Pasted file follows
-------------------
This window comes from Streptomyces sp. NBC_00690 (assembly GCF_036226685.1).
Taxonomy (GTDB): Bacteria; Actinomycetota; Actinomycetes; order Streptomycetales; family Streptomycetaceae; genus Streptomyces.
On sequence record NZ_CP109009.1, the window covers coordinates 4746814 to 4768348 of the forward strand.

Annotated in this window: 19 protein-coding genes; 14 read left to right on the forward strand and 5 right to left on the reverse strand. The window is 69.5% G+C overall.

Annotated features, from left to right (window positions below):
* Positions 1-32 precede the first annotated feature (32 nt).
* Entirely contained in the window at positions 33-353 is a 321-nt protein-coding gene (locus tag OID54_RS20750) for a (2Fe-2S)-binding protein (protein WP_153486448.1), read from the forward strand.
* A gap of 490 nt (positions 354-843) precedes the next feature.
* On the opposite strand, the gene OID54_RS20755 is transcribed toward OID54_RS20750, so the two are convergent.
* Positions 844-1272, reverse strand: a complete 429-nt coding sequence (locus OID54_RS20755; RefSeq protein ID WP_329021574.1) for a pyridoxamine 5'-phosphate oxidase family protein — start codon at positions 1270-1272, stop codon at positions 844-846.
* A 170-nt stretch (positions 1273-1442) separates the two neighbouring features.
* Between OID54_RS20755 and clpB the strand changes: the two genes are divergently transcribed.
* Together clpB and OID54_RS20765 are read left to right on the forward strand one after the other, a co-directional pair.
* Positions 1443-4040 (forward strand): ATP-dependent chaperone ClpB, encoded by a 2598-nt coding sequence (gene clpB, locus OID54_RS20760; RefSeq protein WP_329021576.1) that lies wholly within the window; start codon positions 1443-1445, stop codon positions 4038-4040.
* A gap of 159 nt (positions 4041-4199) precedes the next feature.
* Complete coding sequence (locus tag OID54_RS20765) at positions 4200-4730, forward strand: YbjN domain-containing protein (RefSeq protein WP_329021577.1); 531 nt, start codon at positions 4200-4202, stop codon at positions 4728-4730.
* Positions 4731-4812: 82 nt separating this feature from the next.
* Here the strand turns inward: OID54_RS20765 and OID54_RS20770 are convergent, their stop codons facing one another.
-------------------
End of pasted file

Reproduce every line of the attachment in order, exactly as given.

This window comes from Streptomyces sp. NBC_00690 (assembly GCF_036226685.1).
Taxonomy (GTDB): Bacteria; Actinomycetota; Actinomycetes; order Streptomycetales; family Streptomycetaceae; genus Streptomyces.
On sequence record NZ_CP109009.1, the window covers coordinates 4746814 to 4768348 of the forward strand.

Annotated in this window: 19 protein-coding genes; 14 read left to right on the forward strand and 5 right to left on the reverse strand. The window is 69.5% G+C overall.

Annotated features, from left to right (window positions below):
* Positions 1-32 precede the first annotated feature (32 nt).
* Entirely contained in the window at positions 33-353 is a 321-nt protein-coding gene (locus tag OID54_RS20750) for a (2Fe-2S)-binding protein (protein WP_153486448.1), read from the forward strand.
* A gap of 490 nt (positions 354-843) precedes the next feature.
* On the opposite strand, the gene OID54_RS20755 is transcribed toward OID54_RS20750, so the two are convergent.
* Positions 844-1272, reverse strand: a complete 429-nt coding sequence (locus OID54_RS20755; RefSeq protein ID WP_329021574.1) for a pyridoxamine 5'-phosphate oxidase family protein — start codon at positions 1270-1272, stop codon at positions 844-846.
* A 170-nt stretch (positions 1273-1442) separates the two neighbouring features.
* Between OID54_RS20755 and clpB the strand changes: the two genes are divergently transcribed.
* Together clpB and OID54_RS20765 are read left to right on the forward strand one after the other, a co-directional pair.
* Positions 1443-4040 (forward strand): ATP-dependent chaperone ClpB, encoded by a 2598-nt coding sequence (gene clpB, locus OID54_RS20760; RefSeq protein WP_329021576.1) that lies wholly within the window; start codon positions 1443-1445, stop codon positions 4038-4040.
* A gap of 159 nt (positions 4041-4199) precedes the next feature.
* Complete coding sequence (locus tag OID54_RS20765) at positions 4200-4730, forward strand: YbjN domain-containing protein (RefSeq protein WP_329021577.1); 531 nt, start codon at positions 4200-4202, stop codon at positions 4728-4730.
* Positions 4731-4812: 82 nt separating this feature from the next.
* Here the strand turns inward: OID54_RS20765 and OID54_RS20770 are convergent, their stop codons facing one another.